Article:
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  • "
    WHS wrote:
    Will look for it on Amazon now!!
    Alternatively you could wait a while and you may get it in the Pound Shop.

    I often see books coming out with exorbitant prices on the fly leaf then within a few weeks you can find rows of them in the Pond Shop.

    Fly Fishing by J R Hartley to name just one."
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1960s Moulton brought to life by villager

Memories of 1960s Moulton brought to life in new book

David Yearsley with some of the illustrations for his book, which were drawn by Bill Tidy.

David's book.

First published in News
Last updated
Northwich Guardian: Photograph of the Author by , Chief Reporter

A WORLD of hell and haven has been evoked by a Moultoner who has chronicled life in his village during an iconic era.

David Yearsley grew up in Moulton in the 1960s and has written the book ‘Winding the Clock Back’ under the pen name Dave Kenneth to take readers back to life in ‘Little Hell’ in that decade.

“I thought it would be lost for all time if I didn’t write it when I wrote it,” he said.

“Something inside me said ‘try to get it down while you’re compos mentis and your memory is sound’.

“It has taxed me and I was glad when I got to the end but the journey itself has been as satisfying and rewarding as the end book.

“It’s taken me back to funny moments and sad moments and has been a time to reflect on the life you had and how different it was in the ‘60s.”

David grew up in a house off Niddries Lane, now in Park Lane, where his mum still lives.

‘Winding the Clock Back’ includes a host of tales, from japes at bonfire night and failing the 11 plus examination to troubles with the nit nurse and some memorable village characters.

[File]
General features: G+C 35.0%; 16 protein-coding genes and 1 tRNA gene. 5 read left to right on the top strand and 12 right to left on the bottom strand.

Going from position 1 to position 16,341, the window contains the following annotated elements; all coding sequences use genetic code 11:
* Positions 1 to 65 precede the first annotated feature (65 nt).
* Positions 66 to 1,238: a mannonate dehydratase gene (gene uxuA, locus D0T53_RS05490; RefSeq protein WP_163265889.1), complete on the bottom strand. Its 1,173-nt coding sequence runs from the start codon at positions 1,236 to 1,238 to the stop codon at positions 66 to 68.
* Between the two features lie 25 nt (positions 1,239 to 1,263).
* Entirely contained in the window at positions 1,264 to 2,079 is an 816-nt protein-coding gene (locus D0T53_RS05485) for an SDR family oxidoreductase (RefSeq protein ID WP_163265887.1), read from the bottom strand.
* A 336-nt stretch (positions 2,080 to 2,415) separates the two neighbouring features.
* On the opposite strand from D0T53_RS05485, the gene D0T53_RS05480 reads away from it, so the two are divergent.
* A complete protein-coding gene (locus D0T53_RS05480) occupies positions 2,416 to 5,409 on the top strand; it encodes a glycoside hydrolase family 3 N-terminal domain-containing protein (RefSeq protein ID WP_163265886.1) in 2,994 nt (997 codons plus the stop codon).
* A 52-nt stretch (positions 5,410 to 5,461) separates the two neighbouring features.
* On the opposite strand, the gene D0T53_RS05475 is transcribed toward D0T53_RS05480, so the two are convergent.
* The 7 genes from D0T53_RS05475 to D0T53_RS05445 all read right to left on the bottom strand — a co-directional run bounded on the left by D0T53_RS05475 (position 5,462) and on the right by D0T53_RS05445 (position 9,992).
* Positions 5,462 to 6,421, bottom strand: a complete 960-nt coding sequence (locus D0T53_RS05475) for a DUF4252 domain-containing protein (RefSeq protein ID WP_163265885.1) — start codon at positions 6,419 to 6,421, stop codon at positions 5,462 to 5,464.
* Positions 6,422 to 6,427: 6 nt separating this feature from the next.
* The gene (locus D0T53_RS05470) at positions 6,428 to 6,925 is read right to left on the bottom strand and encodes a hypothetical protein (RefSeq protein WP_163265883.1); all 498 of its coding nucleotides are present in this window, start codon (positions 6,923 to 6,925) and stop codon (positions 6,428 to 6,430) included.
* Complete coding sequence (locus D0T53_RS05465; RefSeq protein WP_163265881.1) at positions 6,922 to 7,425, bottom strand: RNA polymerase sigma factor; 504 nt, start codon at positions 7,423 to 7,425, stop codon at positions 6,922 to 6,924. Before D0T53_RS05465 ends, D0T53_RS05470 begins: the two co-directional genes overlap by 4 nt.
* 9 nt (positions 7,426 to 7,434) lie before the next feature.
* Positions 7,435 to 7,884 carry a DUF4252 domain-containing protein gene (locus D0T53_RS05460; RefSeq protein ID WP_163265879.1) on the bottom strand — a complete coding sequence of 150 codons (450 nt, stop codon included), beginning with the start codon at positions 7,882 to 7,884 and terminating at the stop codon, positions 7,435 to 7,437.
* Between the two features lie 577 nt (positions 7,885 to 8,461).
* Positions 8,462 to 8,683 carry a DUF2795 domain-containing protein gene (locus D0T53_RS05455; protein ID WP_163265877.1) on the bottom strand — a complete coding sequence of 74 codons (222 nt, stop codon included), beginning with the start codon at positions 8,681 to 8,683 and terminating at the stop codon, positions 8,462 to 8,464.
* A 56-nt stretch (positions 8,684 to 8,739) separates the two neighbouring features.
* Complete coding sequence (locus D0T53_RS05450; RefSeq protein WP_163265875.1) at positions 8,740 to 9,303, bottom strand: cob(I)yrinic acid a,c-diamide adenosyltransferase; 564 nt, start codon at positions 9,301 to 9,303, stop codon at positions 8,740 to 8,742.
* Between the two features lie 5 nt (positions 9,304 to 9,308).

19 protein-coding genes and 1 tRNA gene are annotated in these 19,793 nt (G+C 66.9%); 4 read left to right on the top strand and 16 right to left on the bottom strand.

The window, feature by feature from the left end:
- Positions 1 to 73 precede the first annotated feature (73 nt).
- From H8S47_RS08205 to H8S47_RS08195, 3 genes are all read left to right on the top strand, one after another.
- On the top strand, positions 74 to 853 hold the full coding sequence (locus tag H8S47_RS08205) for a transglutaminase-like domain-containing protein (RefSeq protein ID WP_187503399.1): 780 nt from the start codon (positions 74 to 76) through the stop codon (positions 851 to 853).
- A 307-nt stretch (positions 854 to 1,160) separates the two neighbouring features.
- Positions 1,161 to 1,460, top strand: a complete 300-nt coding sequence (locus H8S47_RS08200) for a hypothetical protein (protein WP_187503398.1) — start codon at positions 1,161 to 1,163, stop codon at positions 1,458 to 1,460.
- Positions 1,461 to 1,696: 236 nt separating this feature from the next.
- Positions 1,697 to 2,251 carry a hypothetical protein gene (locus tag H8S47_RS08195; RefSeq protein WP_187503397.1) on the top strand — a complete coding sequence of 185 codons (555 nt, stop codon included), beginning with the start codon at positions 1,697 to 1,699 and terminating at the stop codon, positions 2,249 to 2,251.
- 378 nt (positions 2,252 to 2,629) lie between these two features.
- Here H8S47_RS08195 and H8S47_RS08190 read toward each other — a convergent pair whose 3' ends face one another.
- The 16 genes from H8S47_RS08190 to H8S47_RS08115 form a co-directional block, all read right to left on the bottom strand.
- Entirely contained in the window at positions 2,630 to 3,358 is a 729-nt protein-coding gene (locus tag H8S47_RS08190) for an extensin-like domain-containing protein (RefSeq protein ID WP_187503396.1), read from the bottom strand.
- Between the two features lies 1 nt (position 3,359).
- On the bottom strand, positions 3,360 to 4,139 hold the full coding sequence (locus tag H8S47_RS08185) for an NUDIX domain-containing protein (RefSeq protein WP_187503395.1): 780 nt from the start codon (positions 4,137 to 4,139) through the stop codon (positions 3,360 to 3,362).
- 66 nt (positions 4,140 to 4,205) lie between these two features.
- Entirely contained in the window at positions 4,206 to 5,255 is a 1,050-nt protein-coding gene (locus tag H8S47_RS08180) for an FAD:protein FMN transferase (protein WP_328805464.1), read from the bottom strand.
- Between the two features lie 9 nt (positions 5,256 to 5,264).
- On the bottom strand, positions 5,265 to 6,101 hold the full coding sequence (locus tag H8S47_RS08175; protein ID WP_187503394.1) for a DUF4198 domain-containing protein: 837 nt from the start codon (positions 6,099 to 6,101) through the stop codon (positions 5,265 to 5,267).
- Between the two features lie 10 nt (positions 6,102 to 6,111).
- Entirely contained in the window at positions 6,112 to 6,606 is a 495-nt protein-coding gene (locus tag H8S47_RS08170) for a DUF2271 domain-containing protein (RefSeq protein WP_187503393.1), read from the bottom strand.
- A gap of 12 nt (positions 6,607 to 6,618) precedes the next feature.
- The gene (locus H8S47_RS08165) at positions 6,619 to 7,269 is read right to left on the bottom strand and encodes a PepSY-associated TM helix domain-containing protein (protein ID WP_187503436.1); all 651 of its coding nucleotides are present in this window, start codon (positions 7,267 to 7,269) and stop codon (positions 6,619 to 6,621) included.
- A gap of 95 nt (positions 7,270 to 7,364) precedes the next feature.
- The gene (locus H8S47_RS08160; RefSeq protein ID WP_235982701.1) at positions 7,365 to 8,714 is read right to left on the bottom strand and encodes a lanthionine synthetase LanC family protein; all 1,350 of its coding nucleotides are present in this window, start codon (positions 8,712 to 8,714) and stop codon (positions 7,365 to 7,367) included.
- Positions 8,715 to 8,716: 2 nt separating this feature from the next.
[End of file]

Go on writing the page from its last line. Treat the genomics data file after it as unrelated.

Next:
David said: “Moulton now is a highly desirable residential area but it wasn’t like that in the 1950s and ‘60s.

“It was called ‘Little Hell’ because it had such a reputation for being unwelcome to strangers with one road in and no roads out.

“It was a very tight-knit community where everyone stuck up for one another, that’s another reason why they didn’t like strangers and they soon had you weighed up.

“There were so many real characters, they were so funny – it was a wonderful community.

“You wouldn’t recognise it now with parts of it built on that I grew up with.

“You had the equivalent of Springwatch all there, round the clock for free.

“It was a haven to grow up in.”

The book has been illustrated by cartoonist Bill Tidy, who has drawn for Private Eye and the Daily Mirror, among others.

It is currently only available as a Kindle edition online. For more information search for Dave Kenneth on Amazon.

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